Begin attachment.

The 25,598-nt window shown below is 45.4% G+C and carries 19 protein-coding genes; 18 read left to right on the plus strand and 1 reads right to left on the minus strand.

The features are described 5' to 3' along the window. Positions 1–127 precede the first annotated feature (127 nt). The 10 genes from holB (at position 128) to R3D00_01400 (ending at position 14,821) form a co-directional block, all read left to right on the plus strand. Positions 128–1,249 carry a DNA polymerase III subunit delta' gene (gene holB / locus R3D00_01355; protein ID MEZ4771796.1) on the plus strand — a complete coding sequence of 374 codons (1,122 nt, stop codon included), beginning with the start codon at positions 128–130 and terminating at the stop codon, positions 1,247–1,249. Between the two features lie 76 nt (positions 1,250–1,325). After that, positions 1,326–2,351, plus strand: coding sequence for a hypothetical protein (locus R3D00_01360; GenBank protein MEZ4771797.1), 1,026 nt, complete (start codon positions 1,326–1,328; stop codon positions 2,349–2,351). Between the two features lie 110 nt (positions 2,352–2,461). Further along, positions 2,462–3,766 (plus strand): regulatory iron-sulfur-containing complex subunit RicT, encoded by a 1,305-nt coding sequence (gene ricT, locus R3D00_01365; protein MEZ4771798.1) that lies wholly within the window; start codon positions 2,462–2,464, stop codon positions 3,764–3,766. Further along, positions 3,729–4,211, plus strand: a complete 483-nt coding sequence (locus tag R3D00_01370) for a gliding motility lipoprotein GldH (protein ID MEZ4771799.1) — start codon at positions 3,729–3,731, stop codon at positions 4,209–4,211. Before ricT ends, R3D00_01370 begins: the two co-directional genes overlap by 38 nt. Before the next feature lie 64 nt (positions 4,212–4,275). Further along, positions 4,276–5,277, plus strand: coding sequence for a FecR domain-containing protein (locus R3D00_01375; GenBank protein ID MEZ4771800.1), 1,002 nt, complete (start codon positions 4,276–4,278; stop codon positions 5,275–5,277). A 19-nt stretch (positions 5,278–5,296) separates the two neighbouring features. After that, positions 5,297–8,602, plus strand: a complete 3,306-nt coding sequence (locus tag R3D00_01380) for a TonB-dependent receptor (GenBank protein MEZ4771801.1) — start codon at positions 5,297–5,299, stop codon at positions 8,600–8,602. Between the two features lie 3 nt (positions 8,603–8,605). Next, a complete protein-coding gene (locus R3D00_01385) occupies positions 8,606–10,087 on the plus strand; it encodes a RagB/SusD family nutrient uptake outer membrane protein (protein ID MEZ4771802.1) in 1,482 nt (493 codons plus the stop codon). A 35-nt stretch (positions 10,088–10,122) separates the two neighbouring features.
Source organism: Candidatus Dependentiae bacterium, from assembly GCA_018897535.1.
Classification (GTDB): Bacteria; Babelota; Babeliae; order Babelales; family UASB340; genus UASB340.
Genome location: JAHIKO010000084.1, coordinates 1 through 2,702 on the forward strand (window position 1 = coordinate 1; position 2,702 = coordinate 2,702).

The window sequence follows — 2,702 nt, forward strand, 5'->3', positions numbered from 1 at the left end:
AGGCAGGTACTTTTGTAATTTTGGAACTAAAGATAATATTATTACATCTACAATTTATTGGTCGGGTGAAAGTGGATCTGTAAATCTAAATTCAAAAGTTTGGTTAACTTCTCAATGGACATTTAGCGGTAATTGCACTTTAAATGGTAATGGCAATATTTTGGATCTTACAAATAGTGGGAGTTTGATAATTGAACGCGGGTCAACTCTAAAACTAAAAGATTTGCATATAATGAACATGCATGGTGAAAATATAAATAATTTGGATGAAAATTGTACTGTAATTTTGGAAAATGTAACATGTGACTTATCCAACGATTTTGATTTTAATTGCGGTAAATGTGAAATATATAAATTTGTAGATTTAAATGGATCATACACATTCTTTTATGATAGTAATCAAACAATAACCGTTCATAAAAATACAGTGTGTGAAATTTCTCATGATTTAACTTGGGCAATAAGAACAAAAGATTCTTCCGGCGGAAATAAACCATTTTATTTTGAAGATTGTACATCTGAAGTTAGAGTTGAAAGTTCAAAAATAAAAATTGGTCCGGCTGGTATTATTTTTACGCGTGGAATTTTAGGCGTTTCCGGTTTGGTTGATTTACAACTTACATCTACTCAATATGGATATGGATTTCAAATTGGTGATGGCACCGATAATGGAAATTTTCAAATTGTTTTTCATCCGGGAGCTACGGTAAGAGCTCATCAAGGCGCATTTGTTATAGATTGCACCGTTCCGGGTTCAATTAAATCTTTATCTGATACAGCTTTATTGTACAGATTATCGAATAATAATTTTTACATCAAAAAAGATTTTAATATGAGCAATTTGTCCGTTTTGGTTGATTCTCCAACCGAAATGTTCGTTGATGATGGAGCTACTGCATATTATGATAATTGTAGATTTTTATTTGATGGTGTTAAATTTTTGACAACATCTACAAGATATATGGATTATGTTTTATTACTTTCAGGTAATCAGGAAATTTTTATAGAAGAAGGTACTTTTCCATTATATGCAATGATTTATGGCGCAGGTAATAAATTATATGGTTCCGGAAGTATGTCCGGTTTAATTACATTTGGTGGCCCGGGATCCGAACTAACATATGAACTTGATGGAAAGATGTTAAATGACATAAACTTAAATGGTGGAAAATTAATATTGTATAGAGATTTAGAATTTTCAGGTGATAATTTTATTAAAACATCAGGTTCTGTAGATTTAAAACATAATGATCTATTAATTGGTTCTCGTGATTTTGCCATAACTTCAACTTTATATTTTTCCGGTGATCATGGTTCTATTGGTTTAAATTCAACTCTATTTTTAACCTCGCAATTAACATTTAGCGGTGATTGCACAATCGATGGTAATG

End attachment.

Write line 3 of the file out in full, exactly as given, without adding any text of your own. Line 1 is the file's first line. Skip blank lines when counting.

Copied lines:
Source organism: Candidatus Dependentiae bacterium, from assembly GCA_018897535.1.